And then our resident Puerto Rican, Mike Perez, slayed us all with another of his spoken word pieces you have to hear (I have his permission). So not right Mike!

You want to listen.

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Heading for the airport at 4am, and taking more home with us then we ever could have brought.

Adios Honduras. Hasta el proximo vez. Te quieres.

Today was our last at the projects. We packed up the tents, the crafts, the dulce (candy) for the last time on this Honduran adventure.

The kids cried.

We cried.

Time to head home.  But the damage has already been done. None who have walked these streets, sat in these homes, interacted with this beautiful people, will ever be able to scrape the images and encounters from our minds.  Nor do we want to.  But will this week really change us?

I guess that remains to be seen.

Love can’t be an event. Not something we block out for a week on our busy calendars.  Not something that stays here in Honduras as we head back to our real lives in the United States.

But that will be the temptation.  The direction the current will naturally try to take us as the intensity and focus of this controlled, planned experience abruptly morphs back into the comfort and familiarity of home.

That’s why trips like this can’t simply be something we do. Time moves on.  The trip comes and goes.

These experiences have to be about what we become.

Tomorrow we have a day to relax and process together before heading for home.  A day to drive these encounters into our DNA.  To make sure this act of worship called Honduras 2010 wasn’t just a self-righteous photo-op.


As we loaded the bus this evening, almost too surreal to believe, a rainbow appeared in the rain clouds engulfing the mountains that look down on Las Delicious.  Coincidence? Maybe.  Cliché?  Could be.

Or was God actually trying to remind us that there is hope?

Hope for all of us.

Fix You: Honduras Day 5

Erik Cooper —  June 16, 2010 — 6 Comments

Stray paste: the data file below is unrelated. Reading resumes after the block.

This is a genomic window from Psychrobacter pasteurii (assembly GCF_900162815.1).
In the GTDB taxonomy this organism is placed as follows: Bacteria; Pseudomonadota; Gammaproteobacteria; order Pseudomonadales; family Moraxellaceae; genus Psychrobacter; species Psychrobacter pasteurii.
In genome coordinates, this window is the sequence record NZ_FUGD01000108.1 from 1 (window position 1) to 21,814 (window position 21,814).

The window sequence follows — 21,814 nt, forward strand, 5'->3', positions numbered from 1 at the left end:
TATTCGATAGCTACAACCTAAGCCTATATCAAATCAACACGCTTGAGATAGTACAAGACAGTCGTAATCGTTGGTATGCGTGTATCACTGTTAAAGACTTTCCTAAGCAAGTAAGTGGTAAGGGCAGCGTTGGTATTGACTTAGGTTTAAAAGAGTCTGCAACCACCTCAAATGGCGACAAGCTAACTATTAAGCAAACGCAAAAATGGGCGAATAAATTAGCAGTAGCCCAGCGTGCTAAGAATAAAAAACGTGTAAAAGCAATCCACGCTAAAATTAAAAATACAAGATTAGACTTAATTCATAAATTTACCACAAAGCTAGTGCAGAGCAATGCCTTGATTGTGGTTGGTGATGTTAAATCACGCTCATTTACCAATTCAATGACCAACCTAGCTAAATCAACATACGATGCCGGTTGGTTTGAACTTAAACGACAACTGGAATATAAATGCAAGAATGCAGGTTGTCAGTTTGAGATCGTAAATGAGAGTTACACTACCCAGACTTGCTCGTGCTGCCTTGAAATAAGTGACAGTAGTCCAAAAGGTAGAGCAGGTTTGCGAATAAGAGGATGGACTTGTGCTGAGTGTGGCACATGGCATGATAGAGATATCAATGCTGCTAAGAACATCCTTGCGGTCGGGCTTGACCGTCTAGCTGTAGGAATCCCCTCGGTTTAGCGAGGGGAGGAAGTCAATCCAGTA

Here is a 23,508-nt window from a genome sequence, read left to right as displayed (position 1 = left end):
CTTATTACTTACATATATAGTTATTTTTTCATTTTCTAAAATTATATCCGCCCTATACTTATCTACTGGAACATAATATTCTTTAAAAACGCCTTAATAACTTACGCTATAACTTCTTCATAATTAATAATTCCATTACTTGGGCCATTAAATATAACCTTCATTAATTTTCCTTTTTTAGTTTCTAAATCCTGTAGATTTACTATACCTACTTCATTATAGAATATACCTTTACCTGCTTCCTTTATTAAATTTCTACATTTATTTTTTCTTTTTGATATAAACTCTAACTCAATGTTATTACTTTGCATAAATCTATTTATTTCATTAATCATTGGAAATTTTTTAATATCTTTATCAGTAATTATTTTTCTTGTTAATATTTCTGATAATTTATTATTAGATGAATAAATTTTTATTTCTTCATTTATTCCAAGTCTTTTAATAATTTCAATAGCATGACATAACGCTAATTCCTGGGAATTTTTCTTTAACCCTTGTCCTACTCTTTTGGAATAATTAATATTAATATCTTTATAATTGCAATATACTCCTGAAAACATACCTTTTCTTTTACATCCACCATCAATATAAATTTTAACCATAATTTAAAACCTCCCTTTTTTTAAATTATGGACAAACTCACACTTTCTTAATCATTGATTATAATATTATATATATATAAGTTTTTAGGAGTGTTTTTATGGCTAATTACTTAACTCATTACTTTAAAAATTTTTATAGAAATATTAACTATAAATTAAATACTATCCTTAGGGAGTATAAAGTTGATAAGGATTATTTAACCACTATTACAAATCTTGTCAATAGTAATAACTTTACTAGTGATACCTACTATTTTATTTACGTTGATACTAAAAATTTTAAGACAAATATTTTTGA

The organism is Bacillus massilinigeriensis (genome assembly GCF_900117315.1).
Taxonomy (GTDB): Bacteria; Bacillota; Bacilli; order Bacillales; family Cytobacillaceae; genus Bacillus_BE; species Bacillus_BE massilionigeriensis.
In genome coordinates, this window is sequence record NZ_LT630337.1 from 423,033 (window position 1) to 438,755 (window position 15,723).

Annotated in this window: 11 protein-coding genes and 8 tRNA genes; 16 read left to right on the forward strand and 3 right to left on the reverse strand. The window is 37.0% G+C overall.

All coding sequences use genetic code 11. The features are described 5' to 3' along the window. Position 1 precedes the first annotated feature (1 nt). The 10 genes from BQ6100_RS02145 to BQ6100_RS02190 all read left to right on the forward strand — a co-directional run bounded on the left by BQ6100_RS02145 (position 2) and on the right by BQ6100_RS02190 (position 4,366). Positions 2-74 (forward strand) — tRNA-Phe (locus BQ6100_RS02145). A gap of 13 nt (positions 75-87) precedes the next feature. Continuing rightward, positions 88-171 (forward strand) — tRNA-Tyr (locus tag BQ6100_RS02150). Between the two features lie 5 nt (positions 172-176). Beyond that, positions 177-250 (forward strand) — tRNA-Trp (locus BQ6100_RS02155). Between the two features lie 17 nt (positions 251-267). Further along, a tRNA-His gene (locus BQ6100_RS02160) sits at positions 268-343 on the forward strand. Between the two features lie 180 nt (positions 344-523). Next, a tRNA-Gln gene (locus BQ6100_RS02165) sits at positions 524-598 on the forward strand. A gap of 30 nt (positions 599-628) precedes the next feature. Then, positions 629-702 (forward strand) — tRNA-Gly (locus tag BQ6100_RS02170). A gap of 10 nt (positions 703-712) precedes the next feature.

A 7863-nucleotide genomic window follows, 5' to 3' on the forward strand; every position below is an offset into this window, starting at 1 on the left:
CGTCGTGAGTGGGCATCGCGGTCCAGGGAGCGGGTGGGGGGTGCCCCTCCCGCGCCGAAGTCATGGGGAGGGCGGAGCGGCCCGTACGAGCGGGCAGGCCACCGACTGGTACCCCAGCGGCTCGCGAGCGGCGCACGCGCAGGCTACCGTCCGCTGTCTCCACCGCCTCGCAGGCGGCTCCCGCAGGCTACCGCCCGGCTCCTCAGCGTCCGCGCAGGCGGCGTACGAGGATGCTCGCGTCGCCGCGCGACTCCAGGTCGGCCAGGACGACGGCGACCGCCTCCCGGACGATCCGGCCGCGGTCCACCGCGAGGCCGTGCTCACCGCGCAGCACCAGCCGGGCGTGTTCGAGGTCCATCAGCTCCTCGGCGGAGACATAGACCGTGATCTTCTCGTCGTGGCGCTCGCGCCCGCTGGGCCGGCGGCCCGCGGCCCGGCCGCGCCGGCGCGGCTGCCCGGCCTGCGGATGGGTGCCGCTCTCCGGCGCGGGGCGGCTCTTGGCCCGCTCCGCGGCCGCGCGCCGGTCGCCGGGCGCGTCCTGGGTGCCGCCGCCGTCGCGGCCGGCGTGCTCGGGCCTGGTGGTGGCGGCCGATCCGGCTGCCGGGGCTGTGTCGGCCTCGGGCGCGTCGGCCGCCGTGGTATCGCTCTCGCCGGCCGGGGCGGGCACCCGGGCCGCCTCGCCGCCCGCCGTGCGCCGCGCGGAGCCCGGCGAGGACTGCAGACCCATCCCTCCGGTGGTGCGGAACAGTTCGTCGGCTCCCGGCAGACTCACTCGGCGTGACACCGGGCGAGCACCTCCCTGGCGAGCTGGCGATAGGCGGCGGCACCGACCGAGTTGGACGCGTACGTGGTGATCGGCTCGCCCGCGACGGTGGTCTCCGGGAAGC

Fix You isn’t only an epic song by the band Coldplay.  When you come to a developing country like Honduras, it becomes a constant battle you fight.  And lose.

Today we visited another impoverished neighborhood in La Ceiba, home to 13 children sponsored by people from City Community Church.  The kids were energetic.  Grateful.  Full of joy.

But the conditions were what you’d expect in a neighborhood slum.

Enter the dilemma.

I can’t fix what I see here in La Ceiba, Honduras. I want to.  I want to bulldoze these wooden shacks and their pitiful dirt floors.  I want to build suitable structures to house human beings.  I want to make sure every child has two parents, and every parent has a respectable paying job.  I want to stop people from living this way.

I want to.  I really want to.

But I can’t.

So many layers to any mess that creates this kind of poverty. Corrupt politicians.  Socio-economic injustice.  Drug cartels and gangs.  And no ability to imagine a different future.

Poverty cycles.  And then recycles.  You can’t unwind it in 7 days.  You can’t just make a few phone calls, call a town hall meeting, give them the Eliminating Poverty for Dummies book, and fix the system.

But you can help one.

Mandy and I can help Jorge.  The LaGranges can help Anna.  Bill can help Caroline, and the Browns can help Jose.  Andy can help Angel.  Lindsey can help Kenneth.  Mike can help Isis.  And CityCom can walk alongside a little block-wall church called Lilly of the Valley in the outskirts of an impoverished Honduran neighborhood.

But maybe more importantly they can help us, too. Help us lose our self absorption.  Help us separate our understanding of God’s Kingdom from our American way of life.  Help us find Jesus living here among the least of these.

Some days I wonder if those aren’t actually the things that need the most fixing.